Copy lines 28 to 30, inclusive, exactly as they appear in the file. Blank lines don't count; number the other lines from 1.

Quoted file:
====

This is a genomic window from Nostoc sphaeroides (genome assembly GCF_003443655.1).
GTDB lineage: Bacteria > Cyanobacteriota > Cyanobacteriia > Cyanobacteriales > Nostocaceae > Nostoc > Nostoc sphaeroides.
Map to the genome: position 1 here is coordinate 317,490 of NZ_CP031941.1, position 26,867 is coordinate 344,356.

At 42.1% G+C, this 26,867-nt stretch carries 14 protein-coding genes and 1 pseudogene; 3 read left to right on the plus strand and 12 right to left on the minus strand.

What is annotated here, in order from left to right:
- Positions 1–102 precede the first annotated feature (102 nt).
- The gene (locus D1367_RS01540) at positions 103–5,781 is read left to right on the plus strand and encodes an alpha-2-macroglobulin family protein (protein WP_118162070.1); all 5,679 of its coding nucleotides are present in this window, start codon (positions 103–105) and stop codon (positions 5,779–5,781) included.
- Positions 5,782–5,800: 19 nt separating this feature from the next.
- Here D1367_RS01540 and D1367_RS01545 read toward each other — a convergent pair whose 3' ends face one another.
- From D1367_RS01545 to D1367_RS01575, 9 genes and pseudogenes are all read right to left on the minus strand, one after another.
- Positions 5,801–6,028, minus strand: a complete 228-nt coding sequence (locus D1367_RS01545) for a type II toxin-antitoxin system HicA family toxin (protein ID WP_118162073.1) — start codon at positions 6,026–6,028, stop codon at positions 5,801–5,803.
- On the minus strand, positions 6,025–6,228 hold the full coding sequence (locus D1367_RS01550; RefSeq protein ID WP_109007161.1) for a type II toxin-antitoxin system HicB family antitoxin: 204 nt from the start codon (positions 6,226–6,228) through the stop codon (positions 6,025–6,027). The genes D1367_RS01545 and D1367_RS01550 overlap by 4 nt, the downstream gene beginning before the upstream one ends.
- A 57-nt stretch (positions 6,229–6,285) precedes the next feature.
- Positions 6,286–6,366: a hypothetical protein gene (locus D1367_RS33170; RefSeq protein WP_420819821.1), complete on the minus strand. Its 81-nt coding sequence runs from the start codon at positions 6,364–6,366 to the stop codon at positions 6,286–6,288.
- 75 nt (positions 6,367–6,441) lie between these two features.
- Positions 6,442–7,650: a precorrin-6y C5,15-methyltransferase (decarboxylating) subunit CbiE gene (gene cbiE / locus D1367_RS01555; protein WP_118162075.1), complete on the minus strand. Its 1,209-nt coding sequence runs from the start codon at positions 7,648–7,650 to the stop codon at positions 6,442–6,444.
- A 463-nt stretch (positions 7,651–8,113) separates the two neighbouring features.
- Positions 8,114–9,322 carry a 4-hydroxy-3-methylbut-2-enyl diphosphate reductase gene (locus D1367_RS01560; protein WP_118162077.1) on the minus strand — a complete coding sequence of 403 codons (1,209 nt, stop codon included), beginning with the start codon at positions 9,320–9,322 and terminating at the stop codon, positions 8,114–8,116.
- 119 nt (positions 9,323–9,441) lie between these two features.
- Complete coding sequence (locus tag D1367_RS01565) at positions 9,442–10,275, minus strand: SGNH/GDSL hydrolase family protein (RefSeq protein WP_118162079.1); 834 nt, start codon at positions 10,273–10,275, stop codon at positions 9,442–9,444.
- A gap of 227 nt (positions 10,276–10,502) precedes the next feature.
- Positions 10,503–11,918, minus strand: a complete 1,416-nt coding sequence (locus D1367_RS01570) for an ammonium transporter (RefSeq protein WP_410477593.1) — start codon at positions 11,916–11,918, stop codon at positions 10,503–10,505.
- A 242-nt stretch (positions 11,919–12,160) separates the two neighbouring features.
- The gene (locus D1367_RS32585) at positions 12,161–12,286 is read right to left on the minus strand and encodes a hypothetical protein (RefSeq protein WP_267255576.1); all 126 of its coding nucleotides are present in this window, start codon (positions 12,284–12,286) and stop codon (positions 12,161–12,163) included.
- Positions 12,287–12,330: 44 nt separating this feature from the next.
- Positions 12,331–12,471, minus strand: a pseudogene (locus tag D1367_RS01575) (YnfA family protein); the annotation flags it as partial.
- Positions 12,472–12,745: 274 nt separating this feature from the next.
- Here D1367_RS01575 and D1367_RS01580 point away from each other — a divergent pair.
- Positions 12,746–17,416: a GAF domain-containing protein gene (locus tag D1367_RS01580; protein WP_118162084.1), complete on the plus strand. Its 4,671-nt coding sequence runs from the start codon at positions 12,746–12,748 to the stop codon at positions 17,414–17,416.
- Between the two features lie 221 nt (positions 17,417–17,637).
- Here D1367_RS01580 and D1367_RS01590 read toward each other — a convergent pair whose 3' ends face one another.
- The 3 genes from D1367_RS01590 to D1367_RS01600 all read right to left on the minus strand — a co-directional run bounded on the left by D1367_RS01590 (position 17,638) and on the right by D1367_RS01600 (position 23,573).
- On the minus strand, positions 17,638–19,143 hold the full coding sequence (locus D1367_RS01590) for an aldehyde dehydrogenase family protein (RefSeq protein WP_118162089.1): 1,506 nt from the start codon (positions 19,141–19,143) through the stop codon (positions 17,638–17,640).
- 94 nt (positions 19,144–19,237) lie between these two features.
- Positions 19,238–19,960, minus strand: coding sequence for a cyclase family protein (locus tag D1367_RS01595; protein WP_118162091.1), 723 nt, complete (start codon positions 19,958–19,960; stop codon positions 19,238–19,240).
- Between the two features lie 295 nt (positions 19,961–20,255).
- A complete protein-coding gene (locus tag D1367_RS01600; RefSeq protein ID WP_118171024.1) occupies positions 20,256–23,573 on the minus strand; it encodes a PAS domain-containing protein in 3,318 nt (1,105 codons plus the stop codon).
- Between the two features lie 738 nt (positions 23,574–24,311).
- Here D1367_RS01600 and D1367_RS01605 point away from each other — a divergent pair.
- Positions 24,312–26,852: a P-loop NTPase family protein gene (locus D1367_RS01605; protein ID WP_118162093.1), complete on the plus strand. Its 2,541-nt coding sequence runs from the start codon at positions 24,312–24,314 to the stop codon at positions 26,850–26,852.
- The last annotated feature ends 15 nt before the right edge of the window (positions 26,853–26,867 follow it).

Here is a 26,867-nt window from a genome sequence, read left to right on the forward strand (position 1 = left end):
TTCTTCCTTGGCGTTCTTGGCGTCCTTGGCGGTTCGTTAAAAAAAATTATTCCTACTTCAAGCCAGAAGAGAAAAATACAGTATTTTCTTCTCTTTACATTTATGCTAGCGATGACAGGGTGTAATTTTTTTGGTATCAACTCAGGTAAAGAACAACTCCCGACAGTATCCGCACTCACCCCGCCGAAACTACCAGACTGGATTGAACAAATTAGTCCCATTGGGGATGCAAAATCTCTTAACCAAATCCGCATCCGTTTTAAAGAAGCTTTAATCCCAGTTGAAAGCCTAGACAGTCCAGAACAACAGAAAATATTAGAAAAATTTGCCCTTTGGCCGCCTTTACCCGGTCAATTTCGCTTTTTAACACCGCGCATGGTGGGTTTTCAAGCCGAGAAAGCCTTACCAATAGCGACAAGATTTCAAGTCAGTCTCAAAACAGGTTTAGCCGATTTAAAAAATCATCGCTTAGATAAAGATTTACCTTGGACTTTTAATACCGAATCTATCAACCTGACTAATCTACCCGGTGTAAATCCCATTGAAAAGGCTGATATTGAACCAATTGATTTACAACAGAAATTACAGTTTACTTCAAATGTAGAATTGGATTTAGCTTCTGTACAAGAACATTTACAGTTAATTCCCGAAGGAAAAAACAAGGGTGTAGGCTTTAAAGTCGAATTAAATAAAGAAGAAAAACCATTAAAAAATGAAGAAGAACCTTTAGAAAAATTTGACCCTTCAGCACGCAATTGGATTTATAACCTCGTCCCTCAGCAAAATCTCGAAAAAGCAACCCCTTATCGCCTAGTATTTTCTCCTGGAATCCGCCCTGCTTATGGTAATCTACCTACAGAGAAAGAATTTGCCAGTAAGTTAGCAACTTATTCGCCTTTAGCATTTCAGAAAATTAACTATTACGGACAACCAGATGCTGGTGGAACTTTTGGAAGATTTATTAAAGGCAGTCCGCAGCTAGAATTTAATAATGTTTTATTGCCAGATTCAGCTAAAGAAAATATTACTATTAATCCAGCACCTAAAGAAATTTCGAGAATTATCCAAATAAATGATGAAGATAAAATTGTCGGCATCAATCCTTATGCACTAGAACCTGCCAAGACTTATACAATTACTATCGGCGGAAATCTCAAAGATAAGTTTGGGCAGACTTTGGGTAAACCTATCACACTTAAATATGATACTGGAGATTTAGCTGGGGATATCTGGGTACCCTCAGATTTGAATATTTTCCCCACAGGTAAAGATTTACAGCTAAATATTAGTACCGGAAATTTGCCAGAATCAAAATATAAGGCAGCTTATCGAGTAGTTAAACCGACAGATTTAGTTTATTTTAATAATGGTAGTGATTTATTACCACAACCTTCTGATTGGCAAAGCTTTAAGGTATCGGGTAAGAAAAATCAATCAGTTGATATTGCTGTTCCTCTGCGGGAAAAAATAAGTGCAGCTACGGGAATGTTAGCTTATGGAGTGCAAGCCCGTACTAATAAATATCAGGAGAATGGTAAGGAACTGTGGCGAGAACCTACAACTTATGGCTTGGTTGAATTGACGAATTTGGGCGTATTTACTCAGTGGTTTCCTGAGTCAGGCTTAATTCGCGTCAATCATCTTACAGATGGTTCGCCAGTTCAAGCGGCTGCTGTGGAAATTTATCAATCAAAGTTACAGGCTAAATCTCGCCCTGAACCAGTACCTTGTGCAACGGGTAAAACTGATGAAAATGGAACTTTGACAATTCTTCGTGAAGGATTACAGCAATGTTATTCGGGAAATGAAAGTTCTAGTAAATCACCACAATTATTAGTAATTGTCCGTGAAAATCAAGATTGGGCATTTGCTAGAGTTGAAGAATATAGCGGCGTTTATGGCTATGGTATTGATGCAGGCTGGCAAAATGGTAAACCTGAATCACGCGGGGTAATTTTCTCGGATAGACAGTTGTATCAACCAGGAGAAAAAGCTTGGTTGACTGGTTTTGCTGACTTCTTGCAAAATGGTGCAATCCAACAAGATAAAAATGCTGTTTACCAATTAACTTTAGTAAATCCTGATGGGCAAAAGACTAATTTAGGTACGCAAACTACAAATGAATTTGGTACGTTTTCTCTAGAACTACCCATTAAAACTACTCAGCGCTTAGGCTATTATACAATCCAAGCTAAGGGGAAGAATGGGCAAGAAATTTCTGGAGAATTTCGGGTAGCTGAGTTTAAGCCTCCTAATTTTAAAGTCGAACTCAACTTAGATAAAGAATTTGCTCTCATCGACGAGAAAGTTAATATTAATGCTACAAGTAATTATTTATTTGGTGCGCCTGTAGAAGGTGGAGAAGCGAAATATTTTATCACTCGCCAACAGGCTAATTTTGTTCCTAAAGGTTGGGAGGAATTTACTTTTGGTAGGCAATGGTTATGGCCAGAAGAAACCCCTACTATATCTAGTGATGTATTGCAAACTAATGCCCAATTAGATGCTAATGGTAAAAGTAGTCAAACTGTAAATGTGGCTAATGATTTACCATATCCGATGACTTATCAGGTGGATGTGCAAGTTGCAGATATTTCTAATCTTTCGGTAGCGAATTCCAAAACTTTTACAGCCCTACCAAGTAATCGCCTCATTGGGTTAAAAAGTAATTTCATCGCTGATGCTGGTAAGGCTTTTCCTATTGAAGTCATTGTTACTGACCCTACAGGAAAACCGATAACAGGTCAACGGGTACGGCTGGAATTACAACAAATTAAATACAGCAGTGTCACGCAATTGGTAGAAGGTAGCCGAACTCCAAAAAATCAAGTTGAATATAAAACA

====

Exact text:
- Here D1367_RS01575 and D1367_RS01580 point away from each other — a divergent pair.
- Positions 12,746–17,416: a GAF domain-containing protein gene (locus tag D1367_RS01580; protein WP_118162084.1), complete on the plus strand. Its 4,671-nt coding sequence runs from the start codon at positions 12,746–12,748 to the stop codon at positions 17,414–17,416.
- Between the two features lie 221 nt (positions 17,417–17,637).